It's football season so there will probably be regular sports stories that I cover here, in addition to the political and current affair stuff. Most often they will have to do with issues peripherally associated with an athletic program, ridiculing my Auburn friends(I'm a UGA fan), or deriding an unproven player who thinks he's worth more than he is...like prima donna Matt Leinart...
FLAGSTAFF, Ariz. (AP) - Even though Matt Leinart may have lost millions when he returned to Southern California for his senior season a year ago, he's still plenty rich now.
He also has some serious catching up to do with the Arizona Cardinals.
The 2004 Heisman Trophy winner ended a two-week holdout late Monday night and signed a six-year contract that guarantees him $14 million. It could also bring the rookie quarterback up to $51 million.
He was the last of this year's first-round picks to sign.
Pretty boy got his butt handed to him by Texas and Vince Young for the national championship and he goes 10th in the NFL draft and was the third QB taken behind Young and Jay Cutler of Vanderbilt...that's right, a guy at Vandy was better than him. On what basis do he and Lee Steinberg figure Leinart can hold out for more money, the recommendation of whatever Hollywood starlet he dated last? It's incredible the arrogance of these athletes! They've been told since they were 5 that they are God's gift to football(and in Leinart's case, God's gift to women too). It makes being a fan not that much fun anymore. What if Matty-boy falls on his face as a pro like so many other wonder-kids have done? Does he have to pay some of his money back? How does he figure he's worth 14million guaranteed? He hasn't even taken a snap. If he's a terrible QB, does his salary go down accordingly?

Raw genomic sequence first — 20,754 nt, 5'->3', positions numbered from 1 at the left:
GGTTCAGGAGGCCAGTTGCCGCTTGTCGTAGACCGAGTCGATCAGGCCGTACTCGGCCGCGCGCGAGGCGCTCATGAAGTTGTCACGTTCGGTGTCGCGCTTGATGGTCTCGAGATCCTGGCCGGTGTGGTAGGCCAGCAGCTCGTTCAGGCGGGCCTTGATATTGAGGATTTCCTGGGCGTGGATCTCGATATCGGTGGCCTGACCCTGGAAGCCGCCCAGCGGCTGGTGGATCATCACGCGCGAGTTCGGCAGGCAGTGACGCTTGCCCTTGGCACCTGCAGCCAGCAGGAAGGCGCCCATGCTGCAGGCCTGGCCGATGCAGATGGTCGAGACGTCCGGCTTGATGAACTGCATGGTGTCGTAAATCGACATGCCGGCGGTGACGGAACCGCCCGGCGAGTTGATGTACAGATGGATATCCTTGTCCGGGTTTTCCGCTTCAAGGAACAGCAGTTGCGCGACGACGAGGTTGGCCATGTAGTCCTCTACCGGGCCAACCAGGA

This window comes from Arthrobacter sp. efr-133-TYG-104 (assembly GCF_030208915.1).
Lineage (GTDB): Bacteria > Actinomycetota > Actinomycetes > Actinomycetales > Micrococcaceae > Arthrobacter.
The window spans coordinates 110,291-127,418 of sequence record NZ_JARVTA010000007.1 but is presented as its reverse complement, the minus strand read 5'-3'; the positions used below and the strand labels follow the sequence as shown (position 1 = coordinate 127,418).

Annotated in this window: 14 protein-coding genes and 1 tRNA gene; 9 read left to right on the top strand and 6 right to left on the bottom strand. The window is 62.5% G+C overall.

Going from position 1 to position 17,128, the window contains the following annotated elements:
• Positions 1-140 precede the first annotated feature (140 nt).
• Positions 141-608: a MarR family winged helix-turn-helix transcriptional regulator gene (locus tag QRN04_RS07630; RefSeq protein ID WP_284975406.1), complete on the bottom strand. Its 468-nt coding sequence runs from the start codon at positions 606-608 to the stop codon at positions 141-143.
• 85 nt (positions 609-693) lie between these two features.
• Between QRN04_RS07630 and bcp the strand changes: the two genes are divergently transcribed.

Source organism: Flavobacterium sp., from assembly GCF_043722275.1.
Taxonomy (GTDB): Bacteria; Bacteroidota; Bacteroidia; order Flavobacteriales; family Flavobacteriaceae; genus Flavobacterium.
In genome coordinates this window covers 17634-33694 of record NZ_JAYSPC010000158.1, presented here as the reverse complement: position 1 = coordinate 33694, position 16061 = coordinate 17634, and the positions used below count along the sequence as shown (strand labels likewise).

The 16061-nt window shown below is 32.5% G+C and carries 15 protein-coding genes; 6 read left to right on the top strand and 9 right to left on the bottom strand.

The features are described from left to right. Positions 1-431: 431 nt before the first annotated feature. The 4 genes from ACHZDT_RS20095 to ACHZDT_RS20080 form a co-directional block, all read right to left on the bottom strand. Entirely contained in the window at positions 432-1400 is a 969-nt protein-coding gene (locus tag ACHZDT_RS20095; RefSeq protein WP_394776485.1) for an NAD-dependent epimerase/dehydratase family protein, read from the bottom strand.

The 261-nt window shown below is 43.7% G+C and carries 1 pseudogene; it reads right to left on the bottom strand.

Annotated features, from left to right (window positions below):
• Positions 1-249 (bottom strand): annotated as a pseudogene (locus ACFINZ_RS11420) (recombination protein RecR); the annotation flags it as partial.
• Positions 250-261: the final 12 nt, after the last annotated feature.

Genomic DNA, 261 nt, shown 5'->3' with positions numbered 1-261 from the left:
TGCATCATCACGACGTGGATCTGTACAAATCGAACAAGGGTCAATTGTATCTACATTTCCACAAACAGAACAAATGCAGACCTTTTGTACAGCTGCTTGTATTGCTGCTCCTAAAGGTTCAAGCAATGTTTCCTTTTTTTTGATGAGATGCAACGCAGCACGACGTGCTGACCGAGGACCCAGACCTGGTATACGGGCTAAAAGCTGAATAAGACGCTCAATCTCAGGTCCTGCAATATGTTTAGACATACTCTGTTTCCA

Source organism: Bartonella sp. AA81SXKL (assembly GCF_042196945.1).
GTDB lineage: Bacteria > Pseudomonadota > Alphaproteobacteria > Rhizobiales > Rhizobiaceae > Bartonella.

I hope he fails miserably as I hope all rookie hold-outs do every year. Prove your worth to the team and then negotiate for millions more.
Look, there's no bigger proponent of the free labor market than me. I am in favor of negotiating the highest salary you can, but when the employer has no proof of your worth to him, how can you dare not show up for work and demand more money? My problem with Matt Leinart is not economic-based, it is principle-based. If he's as good as he thinks he is, why not show up for work at the league minimum, with the agreement that if he performs on the field, he may then renegotiate for whatever salary he wants at the end of the season? That seems like the most reasonable system of management/labor negotiation for rookies I can think of.
Anybody got a better plan? Let's hear it.